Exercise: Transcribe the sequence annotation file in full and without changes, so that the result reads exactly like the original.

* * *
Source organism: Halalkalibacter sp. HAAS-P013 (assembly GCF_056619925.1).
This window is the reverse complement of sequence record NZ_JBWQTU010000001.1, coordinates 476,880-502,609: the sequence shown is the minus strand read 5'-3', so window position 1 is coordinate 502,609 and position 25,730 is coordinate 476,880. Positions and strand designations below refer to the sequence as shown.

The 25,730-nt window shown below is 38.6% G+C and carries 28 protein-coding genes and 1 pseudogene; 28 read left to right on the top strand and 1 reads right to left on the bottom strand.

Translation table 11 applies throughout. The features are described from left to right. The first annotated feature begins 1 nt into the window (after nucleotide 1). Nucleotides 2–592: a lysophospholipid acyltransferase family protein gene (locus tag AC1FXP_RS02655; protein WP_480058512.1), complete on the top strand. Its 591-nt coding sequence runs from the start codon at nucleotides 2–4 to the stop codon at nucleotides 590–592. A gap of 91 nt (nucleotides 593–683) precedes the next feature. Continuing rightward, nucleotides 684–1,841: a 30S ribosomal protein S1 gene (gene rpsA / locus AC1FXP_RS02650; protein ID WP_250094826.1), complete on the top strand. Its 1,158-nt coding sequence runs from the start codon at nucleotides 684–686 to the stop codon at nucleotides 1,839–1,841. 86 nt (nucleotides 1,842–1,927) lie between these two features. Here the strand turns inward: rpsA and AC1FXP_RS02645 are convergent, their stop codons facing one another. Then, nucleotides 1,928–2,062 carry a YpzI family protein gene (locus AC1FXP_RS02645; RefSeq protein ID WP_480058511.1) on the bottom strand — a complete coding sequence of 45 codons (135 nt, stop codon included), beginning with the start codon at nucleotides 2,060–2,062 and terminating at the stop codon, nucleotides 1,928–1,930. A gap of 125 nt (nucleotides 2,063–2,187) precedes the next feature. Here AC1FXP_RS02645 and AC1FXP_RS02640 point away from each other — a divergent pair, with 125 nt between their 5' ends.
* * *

Source organism: Halalkalibacter sp. HAAS-P013 (assembly GCF_056619925.1).
This window is the reverse complement of sequence record NZ_JBWQTU010000001.1, coordinates 476,880-502,609: the sequence shown is the minus strand read 5'-3', so window position 1 is coordinate 502,609 and position 25,730 is coordinate 476,880. Positions and strand designations below refer to the sequence as shown.

The 25,730-nt window shown below is 38.6% G+C and carries 28 protein-coding genes and 1 pseudogene; 28 read left to right on the top strand and 1 reads right to left on the bottom strand.

Translation table 11 applies throughout. The features are described from left to right. The first annotated feature begins 1 nt into the window (after nucleotide 1). Nucleotides 2–592: a lysophospholipid acyltransferase family protein gene (locus tag AC1FXP_RS02655; protein WP_480058512.1), complete on the top strand. Its 591-nt coding sequence runs from the start codon at nucleotides 2–4 to the stop codon at nucleotides 590–592. A gap of 91 nt (nucleotides 593–683) precedes the next feature. Continuing rightward, nucleotides 684–1,841: a 30S ribosomal protein S1 gene (gene rpsA / locus AC1FXP_RS02650; protein ID WP_250094826.1), complete on the top strand. Its 1,158-nt coding sequence runs from the start codon at nucleotides 684–686 to the stop codon at nucleotides 1,839–1,841. 86 nt (nucleotides 1,842–1,927) lie between these two features. Here the strand turns inward: rpsA and AC1FXP_RS02645 are convergent, their stop codons facing one another. Then, nucleotides 1,928–2,062 carry a YpzI family protein gene (locus AC1FXP_RS02645; RefSeq protein ID WP_480058511.1) on the bottom strand — a complete coding sequence of 45 codons (135 nt, stop codon included), beginning with the start codon at nucleotides 2,060–2,062 and terminating at the stop codon, nucleotides 1,928–1,930. A gap of 125 nt (nucleotides 2,063–2,187) precedes the next feature. Here AC1FXP_RS02645 and AC1FXP_RS02640 point away from each other — a divergent pair, with 125 nt between their 5' ends.